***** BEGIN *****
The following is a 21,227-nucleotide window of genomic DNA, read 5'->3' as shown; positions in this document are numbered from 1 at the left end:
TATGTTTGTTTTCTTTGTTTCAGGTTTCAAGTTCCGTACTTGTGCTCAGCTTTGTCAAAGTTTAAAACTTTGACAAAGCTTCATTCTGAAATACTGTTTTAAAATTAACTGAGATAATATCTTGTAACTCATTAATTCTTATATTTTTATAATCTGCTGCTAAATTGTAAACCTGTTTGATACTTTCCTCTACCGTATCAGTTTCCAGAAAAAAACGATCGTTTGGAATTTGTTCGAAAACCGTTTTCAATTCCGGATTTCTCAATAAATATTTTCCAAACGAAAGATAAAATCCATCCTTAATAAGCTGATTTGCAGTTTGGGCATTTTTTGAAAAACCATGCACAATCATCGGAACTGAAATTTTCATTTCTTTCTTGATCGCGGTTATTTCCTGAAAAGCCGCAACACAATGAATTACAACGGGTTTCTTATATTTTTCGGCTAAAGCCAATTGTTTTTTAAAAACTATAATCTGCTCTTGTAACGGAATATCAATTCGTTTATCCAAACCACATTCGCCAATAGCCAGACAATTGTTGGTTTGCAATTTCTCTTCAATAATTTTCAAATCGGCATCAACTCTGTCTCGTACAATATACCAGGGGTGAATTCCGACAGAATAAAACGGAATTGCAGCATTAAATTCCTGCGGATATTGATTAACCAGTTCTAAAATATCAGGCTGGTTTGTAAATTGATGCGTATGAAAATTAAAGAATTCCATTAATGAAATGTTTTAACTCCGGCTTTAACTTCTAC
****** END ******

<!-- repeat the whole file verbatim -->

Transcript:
The following is a 21,227-nucleotide window of genomic DNA, read 5'->3' as shown; positions in this document are numbered from 1 at the left end:
TATGTTTGTTTTCTTTGTTTCAGGTTTCAAGTTCCGTACTTGTGCTCAGCTTTGTCAAAGTTTAAAACTTTGACAAAGCTTCATTCTGAAATACTGTTTTAAAATTAACTGAGATAATATCTTGTAACTCATTAATTCTTATATTTTTATAATCTGCTGCTAAATTGTAAACCTGTTTGATACTTTCCTCTACCGTATCAGTTTCCAGAAAAAAACGATCGTTTGGAATTTGTTCGAAAACCGTTTTCAATTCCGGATTTCTCAATAAATATTTTCCAAACGAAAGATAAAATCCATCCTTAATAAGCTGATTTGCAGTTTGGGCATTTTTTGAAAAACCATGCACAATCATCGGAACTGAAATTTTCATTTCTTTCTTGATCGCGGTTATTTCCTGAAAAGCCGCAACACAATGAATTACAACGGGTTTCTTATATTTTTCGGCTAAAGCCAATTGTTTTTTAAAAACTATAATCTGCTCTTGTAACGGAATATCAATTCGTTTATCCAAACCACATTCGCCAATAGCCAGACAATTGTTGGTTTGCAATTTCTCTTCAATAATTTTCAAATCGGCATCAACTCTGTCTCGTACAATATACCAGGGGTGAATTCCGACAGAATAAAACGGAATTGCAGCATTAAATTCCTGCGGATATTGATTAACCAGTTCTAAAATATCAGGCTGGTTTGTAAATTGATGCGTATGAAAATTAAAGAATTCCATTAATGAAATGTTTTAACTCCGGCTTTAACTTCTAC